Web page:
• The Texas State Commission on Judicial Conduct publicly admonished a justice of the peace for displaying on his office door a poster that stated in bold letters “Re-Elect ‘98” and contained the caricatures and names of county elective office holders, at least one of whom was in a contested election.  Public Admonition of Ochoa (Texas State Commission on Judicial Conduct December 17, 2002).
  • Accepting the recommendation of the State Commission on Judicial Conduct based on a stipulation, the Washington Supreme Court suspended a judge for 60 days without pay and publicly censured her for delay in deciding cases and signing affidavits stating that no case assigned to her was awaiting decision after 90 days, affidavits that were a prerequisite to obtaining her salary.  In the Matter of Van Nuys, Order (Washington Supreme Court December 5, 2002).

“A pattern of objectionable behavior”

The Alabama Supreme Court affirmed the decision of the Court of the Judiciary removing a judge from office for (1) engaging in a pattern of racist demeanor; (2) engaging in a pattern of sexually inappropriate demeanor; (3) expressing anger inappropriately and using profanity in the probate office; and (4) requesting that 2 attorneys who regularly practiced before him help a woman secure an early release from her sentence and using probate-court letterhead and his judicial title to seek financial help for a friend.  Jinks v. Judicial Inquiry Commission (Alabama Supreme Court October 21, 2022).  The Court of the Judiciary had held a hearing on the complaint filed by the Judicial Inquiry Commission.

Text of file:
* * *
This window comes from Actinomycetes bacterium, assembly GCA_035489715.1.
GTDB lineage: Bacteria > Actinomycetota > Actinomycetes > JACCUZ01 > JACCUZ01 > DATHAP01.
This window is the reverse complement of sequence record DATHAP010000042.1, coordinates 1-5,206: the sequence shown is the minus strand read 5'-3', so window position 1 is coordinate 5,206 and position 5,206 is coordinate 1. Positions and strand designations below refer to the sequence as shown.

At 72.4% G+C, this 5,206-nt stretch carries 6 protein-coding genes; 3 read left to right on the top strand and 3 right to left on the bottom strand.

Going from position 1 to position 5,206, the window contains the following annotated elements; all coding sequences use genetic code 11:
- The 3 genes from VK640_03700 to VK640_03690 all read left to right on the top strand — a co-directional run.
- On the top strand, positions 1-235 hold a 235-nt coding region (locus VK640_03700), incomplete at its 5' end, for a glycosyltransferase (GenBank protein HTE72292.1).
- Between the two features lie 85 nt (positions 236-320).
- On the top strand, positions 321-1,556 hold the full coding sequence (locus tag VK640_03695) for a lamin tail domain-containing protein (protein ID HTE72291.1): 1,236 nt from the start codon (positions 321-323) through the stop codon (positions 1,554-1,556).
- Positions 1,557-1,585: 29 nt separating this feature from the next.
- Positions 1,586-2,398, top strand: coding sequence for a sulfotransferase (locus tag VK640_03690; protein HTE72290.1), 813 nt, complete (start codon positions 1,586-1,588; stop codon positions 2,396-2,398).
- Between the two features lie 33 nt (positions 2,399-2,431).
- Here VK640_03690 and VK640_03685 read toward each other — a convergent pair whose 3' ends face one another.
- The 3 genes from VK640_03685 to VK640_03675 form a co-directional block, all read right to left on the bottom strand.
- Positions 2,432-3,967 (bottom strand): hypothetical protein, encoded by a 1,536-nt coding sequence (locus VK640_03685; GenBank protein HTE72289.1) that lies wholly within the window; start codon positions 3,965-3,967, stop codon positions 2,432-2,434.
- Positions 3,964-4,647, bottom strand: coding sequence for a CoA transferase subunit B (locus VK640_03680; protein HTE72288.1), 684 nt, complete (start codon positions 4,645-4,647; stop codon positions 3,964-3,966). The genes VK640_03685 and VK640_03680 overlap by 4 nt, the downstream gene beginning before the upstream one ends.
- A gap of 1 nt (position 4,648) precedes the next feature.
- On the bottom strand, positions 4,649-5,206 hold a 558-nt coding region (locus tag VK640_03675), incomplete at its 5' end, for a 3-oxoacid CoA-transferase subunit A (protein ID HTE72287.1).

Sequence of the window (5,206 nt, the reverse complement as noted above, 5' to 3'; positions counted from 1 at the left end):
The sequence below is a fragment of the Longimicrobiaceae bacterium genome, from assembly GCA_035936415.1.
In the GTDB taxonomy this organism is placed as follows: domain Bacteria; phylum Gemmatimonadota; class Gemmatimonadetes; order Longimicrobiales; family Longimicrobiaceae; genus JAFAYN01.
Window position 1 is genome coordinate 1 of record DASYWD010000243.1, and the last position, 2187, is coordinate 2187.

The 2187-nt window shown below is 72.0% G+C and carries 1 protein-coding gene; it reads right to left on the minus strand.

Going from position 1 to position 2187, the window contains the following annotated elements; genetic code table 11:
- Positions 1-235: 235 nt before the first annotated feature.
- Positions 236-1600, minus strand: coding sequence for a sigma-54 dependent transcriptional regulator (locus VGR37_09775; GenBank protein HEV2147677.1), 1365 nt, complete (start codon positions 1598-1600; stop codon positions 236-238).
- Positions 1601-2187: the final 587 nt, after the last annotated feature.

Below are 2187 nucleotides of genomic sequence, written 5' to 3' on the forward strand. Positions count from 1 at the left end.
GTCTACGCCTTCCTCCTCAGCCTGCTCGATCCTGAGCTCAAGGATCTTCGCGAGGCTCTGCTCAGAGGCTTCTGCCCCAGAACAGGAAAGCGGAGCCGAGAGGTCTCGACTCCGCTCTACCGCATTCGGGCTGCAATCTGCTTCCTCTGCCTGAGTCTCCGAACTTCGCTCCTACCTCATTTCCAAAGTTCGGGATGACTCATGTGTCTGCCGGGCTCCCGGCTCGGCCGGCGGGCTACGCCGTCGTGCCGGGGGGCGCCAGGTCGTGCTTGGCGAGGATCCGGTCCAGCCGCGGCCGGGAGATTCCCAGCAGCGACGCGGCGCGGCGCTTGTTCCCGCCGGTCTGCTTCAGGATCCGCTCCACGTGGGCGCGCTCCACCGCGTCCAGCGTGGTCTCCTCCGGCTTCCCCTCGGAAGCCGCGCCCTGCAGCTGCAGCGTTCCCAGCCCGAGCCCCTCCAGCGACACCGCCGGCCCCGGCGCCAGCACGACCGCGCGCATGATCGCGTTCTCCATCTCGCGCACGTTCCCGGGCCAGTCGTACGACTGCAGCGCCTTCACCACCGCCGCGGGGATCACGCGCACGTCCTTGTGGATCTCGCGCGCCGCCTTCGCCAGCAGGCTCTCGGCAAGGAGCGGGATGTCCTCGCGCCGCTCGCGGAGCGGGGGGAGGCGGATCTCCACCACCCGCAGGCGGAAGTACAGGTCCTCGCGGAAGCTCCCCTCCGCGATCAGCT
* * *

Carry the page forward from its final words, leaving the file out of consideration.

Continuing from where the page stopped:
Darrius Pearson, one of 2 African Americans employed in the probate office during the judge’s tenure, testified that he had heard the judge make inappropriate racial comments.  Pearson also testified that the judge stated to him, referring to a new vehicle that Pearson had recently purchased:  “I seen that car.  I can’t even—I’m the judge and I can’t even afford a Mercedes.  What you doing, selling drugs?”  The judge made the comment in the main area of the probate office, and it was overheard by other probate office employees.  In his answer, the judge admitted making this statement to Pearson, but denied that it was racist or contained racial innuendo.

Employees testified that in discussing the murder of George Floyd ,the judge had said, “he [didn’t] see why everybody was so upset about him getting killed,” and he “didn’t understand what the big deal was.  It was just one person.”  The judge was overheard in a telephone conversation discussing a meme depicting Black Lives Matter protests with the caption:  “Y’all got to quit burning s*** down because … you son[s]-of-b**ches is …going to need something to burn down after Trump gets re-elected for a second term.”  In his answer, the judge admitted making the comment and stated that, although he made it during a private and personal conversation, it should not have “been overheard in the workplace.”